In the island model, if the islands are kept totally separate and no individuals from any island are allowed to breed with individuals from any other islands, then this is obviously equivalent to simply running a number of separate smaller populations at the same time. This is might be fine for maintaining diversity, but no benefit will accrue from combining the solutions in each of the subpopulations.
So, what's usually done is to let individuals from one subpopulation breed with individuals from another subpopulation at given times during the run. Again, if they are allowed to interbreed at every generation, then this will be equivalent to just having one large population as usual. So you'll want to keep individuals on any given island from breeding with individuals from other islands for a number of generations. The longer you keep the subpopulations from interbreeding, the more diverse they'll be (or so the theory goes). At the same time, the longer you keep them from interbreeding, the slower the convergence rate (the time it takes to reach a global optimum in the search space) will be.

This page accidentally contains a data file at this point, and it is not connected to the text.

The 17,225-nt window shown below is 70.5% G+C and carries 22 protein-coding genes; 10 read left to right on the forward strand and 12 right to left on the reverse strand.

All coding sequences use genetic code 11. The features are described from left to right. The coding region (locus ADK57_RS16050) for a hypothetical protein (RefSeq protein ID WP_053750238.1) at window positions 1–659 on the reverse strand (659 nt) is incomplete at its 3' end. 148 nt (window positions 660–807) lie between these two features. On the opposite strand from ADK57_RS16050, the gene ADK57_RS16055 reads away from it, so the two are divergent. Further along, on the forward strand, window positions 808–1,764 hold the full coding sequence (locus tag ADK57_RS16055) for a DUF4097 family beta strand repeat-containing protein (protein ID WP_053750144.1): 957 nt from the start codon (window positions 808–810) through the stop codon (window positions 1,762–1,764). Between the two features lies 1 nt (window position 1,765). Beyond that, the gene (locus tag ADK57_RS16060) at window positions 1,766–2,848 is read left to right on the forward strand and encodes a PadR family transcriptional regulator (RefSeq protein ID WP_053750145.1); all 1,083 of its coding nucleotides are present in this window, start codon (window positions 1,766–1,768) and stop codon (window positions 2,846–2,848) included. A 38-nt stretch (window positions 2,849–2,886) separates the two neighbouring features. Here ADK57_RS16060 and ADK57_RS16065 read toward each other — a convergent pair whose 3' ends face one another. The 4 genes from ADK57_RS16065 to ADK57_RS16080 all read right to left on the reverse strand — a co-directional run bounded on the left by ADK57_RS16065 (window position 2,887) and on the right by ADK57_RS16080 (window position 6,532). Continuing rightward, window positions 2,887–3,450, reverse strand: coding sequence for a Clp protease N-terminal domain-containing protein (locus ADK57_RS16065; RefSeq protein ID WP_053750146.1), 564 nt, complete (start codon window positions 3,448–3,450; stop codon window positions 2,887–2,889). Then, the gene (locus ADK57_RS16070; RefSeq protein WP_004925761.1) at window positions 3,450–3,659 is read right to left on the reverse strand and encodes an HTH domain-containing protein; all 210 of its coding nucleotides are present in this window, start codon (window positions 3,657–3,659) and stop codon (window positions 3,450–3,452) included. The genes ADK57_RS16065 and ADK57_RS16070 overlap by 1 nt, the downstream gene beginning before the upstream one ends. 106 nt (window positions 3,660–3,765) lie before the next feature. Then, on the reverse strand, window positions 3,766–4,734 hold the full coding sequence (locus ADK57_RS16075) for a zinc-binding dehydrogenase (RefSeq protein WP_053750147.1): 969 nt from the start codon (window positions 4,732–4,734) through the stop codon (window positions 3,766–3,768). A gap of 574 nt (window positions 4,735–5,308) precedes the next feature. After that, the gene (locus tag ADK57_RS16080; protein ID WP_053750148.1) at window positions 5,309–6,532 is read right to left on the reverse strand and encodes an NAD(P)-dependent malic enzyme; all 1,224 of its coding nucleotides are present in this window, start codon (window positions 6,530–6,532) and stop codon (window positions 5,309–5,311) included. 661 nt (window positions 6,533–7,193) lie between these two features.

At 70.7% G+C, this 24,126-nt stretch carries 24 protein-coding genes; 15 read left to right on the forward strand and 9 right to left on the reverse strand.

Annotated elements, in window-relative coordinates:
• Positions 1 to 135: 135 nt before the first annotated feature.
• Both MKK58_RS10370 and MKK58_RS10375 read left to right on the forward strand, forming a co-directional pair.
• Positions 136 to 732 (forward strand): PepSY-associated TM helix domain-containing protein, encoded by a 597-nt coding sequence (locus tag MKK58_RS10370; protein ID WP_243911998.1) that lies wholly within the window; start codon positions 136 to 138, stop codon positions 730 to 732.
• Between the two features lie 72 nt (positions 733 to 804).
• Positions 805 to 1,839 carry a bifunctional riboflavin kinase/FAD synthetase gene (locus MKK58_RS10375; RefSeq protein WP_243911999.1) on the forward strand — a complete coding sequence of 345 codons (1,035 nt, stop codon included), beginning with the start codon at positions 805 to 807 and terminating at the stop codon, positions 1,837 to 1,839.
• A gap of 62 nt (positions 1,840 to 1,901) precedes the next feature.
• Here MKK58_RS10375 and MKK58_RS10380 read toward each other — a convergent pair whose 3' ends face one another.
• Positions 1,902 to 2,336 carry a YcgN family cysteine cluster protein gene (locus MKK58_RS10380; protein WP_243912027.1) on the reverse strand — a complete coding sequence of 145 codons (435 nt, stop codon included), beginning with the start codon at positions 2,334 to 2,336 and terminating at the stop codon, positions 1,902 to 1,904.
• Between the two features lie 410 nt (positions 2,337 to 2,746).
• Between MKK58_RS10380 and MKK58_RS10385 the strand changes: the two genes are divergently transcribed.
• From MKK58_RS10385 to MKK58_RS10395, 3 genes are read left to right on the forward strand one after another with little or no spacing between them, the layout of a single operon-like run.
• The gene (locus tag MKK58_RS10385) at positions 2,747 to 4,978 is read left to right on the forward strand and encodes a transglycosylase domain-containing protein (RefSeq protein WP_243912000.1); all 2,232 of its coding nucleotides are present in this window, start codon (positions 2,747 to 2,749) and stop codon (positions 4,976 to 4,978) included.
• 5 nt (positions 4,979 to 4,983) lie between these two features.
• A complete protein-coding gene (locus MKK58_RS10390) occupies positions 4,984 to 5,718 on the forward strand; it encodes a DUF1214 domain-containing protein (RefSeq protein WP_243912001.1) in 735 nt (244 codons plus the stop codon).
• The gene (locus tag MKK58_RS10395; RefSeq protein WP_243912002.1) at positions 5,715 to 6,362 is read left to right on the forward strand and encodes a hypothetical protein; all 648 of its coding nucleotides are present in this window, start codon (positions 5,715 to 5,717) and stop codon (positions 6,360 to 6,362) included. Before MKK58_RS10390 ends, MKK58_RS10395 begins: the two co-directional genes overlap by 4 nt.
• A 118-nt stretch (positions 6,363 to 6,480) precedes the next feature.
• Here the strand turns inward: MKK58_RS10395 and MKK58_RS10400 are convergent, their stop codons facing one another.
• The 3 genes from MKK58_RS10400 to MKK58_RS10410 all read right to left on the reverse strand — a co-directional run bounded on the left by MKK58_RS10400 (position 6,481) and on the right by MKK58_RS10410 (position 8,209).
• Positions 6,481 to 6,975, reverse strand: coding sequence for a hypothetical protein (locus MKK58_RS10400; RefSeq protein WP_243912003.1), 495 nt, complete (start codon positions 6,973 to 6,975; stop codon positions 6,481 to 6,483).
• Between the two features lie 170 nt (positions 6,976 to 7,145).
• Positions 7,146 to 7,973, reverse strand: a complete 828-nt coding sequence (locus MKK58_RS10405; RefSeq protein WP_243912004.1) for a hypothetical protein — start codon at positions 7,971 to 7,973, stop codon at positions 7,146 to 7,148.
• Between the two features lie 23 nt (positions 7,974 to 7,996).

Unfortunately, there have been mixed results reported about the island model. Some research has suggested that it's better to just use one very large population. But on the other hand, there have also been successes reported with the island model, and reports that smaller populations outperform larger ones. So it's a mixed bag, and usually very problem dependent, as much of evolutionary computation tends to be.
Finally, there are also many, many other much more sophisticated and effective techniques for fighting bloat and maintaining diversity. But I'll leave finding those as an exercise to the reader. Just a quick tip: type "genetic programming" and "bloat" or "diversity" in to the form on this page: